Have you guys been following this ridiculous brouhaha about the
Sierra Club Mayoral forum next week?
If you haven’t, consider yourself lucky. It’s a bunch of headache-inducing nonsense. You can go read the play by play recounting of the all the ridiculous bitchery that’s gone on in the last couple of days over at Zennie Abraham’s blog, Oakland Focus, but for those who have don’t have the time (or stomach) for it, here’s the short version.
The Northern Alameda County chapter of the Sierra Club organized a Mayoral forum for next Wednesday, which was going to be co-sponsored by the Oakland Climate Action Coalition. They invited only the candidates they decided had viable campaigns to participate — Don Perata, Jean Quan, and Rebecca Kaplan. I am not entirely clear on what criteria they were using to demonstrate viability. At first I was under the impression they were using the League of Women Voters criteria, then it seemed like they weren’t, then I heard they were, then…well, whatever. It doesn’t matter anymore. In any case, it was just going to be for the top three candidates.
So of course, the candidates who were not invited got all upset about being excluded and then the Terence Candell campaign started firing off a bunch of crazy sounding letters about how the Sierra Club and the League of Women Voters (who are not part of next week’s forum, but who are co-sponsoring a forum in September that was announced with participation criteria) are elitist and other such bullshit. And other candidates who weren’t invited sent a bunch irate messages to various mailing lists about how unfair it was for the debates to be limited to “professional politicians” and calling for people to protest forums that were not open to everyone on the ballot.
Then someone from Don Perata’s campaign told Zennie that Perata wouldn’t go to any forums that weren’t open to all candidates because it’s undemocratic or some such nonsense, even though he already attended a forum (held by the Oakland Builders Alliance) that was not open to all candidates. Of course, that was also during the period where he claimed he would not attend any forums at all because it’s “undemocratic” and “misleads voters” to have forums before the filing deadline, so clearly these statements from his campaign need to be taken with a grain of salt.
Anyway. Then the Oakland Climate Action Coalition decided to pull out of the forum altogether because too many candidates were excluded and said that they would be hosting their own forum in September. And then the Sierra Club said that their forum would be open to all the candidates after all.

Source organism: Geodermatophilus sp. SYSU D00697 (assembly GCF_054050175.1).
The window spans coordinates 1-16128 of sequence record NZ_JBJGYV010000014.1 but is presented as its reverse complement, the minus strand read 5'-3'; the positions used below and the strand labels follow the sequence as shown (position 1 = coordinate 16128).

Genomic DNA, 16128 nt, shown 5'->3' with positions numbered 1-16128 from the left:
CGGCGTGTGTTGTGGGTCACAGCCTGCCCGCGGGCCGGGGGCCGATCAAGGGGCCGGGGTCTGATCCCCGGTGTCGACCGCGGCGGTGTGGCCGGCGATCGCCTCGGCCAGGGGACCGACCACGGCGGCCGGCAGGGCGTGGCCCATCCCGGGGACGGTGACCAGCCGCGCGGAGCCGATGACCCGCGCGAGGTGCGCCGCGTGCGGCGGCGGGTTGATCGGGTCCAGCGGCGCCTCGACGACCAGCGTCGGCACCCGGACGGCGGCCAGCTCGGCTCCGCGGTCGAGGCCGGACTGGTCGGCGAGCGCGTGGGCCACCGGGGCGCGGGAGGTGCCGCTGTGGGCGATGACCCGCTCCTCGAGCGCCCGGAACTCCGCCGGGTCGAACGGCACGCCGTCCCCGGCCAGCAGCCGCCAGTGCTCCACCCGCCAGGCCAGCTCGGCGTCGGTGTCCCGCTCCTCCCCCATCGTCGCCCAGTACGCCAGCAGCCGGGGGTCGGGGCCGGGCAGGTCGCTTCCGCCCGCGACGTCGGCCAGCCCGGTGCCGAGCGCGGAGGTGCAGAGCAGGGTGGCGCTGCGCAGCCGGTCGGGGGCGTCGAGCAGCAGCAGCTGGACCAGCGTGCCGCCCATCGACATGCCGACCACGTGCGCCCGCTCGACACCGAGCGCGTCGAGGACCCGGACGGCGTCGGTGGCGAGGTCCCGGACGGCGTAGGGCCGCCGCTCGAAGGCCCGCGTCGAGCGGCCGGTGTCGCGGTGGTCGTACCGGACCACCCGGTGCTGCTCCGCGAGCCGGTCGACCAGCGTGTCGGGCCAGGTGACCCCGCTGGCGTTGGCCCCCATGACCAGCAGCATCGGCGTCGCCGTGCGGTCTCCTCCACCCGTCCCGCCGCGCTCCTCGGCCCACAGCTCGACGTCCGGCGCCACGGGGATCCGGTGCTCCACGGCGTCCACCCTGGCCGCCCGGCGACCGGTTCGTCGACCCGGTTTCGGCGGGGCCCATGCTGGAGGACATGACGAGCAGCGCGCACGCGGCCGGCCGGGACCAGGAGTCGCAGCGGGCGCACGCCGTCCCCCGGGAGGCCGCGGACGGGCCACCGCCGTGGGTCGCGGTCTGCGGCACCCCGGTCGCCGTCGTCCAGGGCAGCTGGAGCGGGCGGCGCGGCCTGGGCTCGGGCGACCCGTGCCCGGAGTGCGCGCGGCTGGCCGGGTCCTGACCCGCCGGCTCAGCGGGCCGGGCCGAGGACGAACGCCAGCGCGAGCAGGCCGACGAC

What a bunch of nonsense
First, I’m really disappointed about the Sierra Club’s decision to change the criteria for their forum. I mean, I totally get why they did it, and I respect their choice, but from my perspective as a voter, it’s a real bummer. I was really looking forward to the opportunity, for the first time, to hear the people I have to to choose between speak at reasonable length, side by side, about their positions. I already went to one of these everyone’s invited forums and I’m sure I’ll end up at a few more over the next few months, so I no longer have any reason to attend this one.
And for the candidates throwing a temper tantrum about not being invited to participate in certain forums, all I have to say is this: stop whining and start campaigning.
What’s the purpose of a candidate forum?
As far as I’m concerned, there is not a thing in the world wrong with limiting participation in forums to serious candidates. The purpose of a candidate forum should be to educate voters about their choices. These things take a tremendous amount of work to organize, and nobody should be expect to go to all that effort just to provide a soapbox for people to complain about how they don’t think the City is well run. Guess what! Nobody else thinks it is either, and the fact that you managed to find fifty people to sign a piece of paper and coughed up enough cash to get your name on the ballot does not mean you have a chance at winning or that anyone is obligated to listen to you.
I was talking to someone from one of the “viable” campaigns yesterday, and they were all “Just so we’re clear, our campaign fully supports opening the all debates to all the candidates.” I was like, “Um, yeah. Of course you do. The more people less qualified than your candidate on the stage, the better it makes them look. Also, you know that several of them are going to beat up on your competitors, so it gives you the negativity you want while letting you keep your nose entirely clean.”
But let’s be clear. Having everyone running up on a stage doesn’t have a single thing to do with “democracy.” All it does is allow the leading candidates to spend less time answering questions from voters about their positions. It is always in the interest of front-runners to avoid talking at debates as much as possible.
Here are the criteria that the League of Women Voters provided when they sent out invitations to the forum they’re co-sponsoring in September:
1. Eligibility to be on the Ballot: the candidate must have correctly taken out, circulated and properly filed nomination papers
2. Viable campaign: The candidate must have:
- made a public announcement of an intention to run
- A legally registered campaign committee with the California Secretary of State
- Have filed appropriate financial reports with the City of Oakland and the California FPPC
- A publicly accessible campaign headquarters
- A telephone number, other than a personal or home number, listed under the campaign’s name
- A campaign website and/or other campaign material with articulated views on issues
- A campaign bank account and campaign treasurer
In addition, the candidate must meet at least one of the following criteria: